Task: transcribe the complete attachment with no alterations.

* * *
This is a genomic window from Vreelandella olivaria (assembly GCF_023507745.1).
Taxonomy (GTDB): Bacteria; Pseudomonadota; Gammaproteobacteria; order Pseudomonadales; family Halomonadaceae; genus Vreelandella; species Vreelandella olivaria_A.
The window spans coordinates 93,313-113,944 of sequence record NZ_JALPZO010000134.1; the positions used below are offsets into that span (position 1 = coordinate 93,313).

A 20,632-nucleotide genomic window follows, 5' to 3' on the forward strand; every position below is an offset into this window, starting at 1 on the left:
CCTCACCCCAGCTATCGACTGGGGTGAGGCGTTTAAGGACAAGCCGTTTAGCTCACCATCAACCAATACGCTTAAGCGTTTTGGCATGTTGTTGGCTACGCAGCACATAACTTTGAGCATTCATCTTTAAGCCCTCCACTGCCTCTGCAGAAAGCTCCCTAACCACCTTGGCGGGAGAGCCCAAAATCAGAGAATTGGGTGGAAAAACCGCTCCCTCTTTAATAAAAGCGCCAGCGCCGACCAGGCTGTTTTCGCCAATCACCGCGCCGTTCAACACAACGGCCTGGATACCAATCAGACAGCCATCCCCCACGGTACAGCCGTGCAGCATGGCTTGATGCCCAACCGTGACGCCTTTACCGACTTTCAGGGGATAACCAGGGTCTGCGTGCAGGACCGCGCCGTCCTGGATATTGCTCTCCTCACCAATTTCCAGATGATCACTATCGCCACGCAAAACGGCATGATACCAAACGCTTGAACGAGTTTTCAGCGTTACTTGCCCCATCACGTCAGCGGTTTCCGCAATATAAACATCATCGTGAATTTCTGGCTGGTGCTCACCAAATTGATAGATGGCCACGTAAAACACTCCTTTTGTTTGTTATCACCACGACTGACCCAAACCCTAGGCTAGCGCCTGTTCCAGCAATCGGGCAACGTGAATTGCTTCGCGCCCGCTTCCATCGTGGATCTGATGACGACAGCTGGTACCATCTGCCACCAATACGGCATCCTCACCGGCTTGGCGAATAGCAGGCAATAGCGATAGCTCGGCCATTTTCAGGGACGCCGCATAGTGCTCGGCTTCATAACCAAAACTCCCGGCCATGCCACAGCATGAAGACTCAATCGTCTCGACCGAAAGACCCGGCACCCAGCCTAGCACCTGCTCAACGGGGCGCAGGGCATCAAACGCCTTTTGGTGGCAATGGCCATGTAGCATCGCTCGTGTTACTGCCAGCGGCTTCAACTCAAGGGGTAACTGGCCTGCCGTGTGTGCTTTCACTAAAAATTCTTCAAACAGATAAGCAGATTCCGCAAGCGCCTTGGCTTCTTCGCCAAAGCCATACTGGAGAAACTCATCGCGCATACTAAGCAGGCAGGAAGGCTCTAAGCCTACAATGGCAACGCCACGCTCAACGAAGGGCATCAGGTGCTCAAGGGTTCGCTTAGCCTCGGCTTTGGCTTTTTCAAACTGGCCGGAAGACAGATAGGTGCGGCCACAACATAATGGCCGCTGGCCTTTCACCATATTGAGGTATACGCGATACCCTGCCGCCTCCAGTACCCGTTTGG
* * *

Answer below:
This is a genomic window from Vreelandella olivaria (assembly GCF_023507745.1).
Taxonomy (GTDB): Bacteria; Pseudomonadota; Gammaproteobacteria; order Pseudomonadales; family Halomonadaceae; genus Vreelandella; species Vreelandella olivaria_A.
The window spans coordinates 93,313-113,944 of sequence record NZ_JALPZO010000134.1; the positions used below are offsets into that span (position 1 = coordinate 93,313).

A 20,632-nucleotide genomic window follows, 5' to 3' on the forward strand; every position below is an offset into this window, starting at 1 on the left:
CCTCACCCCAGCTATCGACTGGGGTGAGGCGTTTAAGGACAAGCCGTTTAGCTCACCATCAACCAATACGCTTAAGCGTTTTGGCATGTTGTTGGCTACGCAGCACATAACTTTGAGCATTCATCTTTAAGCCCTCCACTGCCTCTGCAGAAAGCTCCCTAACCACCTTGGCGGGAGAGCCCAAAATCAGAGAATTGGGTGGAAAAACCGCTCCCTCTTTAATAAAAGCGCCAGCGCCGACCAGGCTGTTTTCGCCAATCACCGCGCCGTTCAACACAACGGCCTGGATACCAATCAGACAGCCATCCCCCACGGTACAGCCGTGCAGCATGGCTTGATGCCCAACCGTGACGCCTTTACCGACTTTCAGGGGATAACCAGGGTCTGCGTGCAGGACCGCGCCGTCCTGGATATTGCTCTCCTCACCAATTTCCAGATGATCACTATCGCCACGCAAAACGGCATGATACCAAACGCTTGAACGAGTTTTCAGCGTTACTTGCCCCATCACGTCAGCGGTTTCCGCAATATAAACATCATCGTGAATTTCTGGCTGGTGCTCACCAAATTGATAGATGGCCACGTAAAACACTCCTTTTGTTTGTTATCACCACGACTGACCCAAACCCTAGGCTAGCGCCTGTTCCAGCAATCGGGCAACGTGAATTGCTTCGCGCCCGCTTCCATCGTGGATCTGATGACGACAGCTGGTACCATCTGCCACCAATACGGCATCCTCACCGGCTTGGCGAATAGCAGGCAATAGCGATAGCTCGGCCATTTTCAGGGACGCCGCATAGTGCTCGGCTTCATAACCAAAACTCCCGGCCATGCCACAGCATGAAGACTCAATCGTCTCGACCGAAAGACCCGGCACCCAGCCTAGCACCTGCTCAACGGGGCGCAGGGCATCAAACGCCTTTTGGTGGCAATGGCCATGTAGCATCGCTCGTGTTACTGCCAGCGGCTTCAACTCAAGGGGTAACTGGCCTGCCGTGTGTGCTTTCACTAAAAATTCTTCAAACAGATAAGCAGATTCCGCAAGCGCCTTGGCTTCTTCGCCAAAGCCATACTGGAGAAACTCATCGCGCATACTAAGCAGGCAGGAAGGCTCTAAGCCTACAATGGCAACGCCACGCTCAACGAAGGGCATCAGGTGCTCAAGGGTTCGCTTAGCCTCGGCTTTGGCTTTTTCAAACTGGCCGGAAGACAGATAGGTGCGGCCACAACATAATGGCCGCTGGCCTTTCACCATATTGAGGTATACGCGATACCCTGCCGCCTCCAGTACCCGTTTGG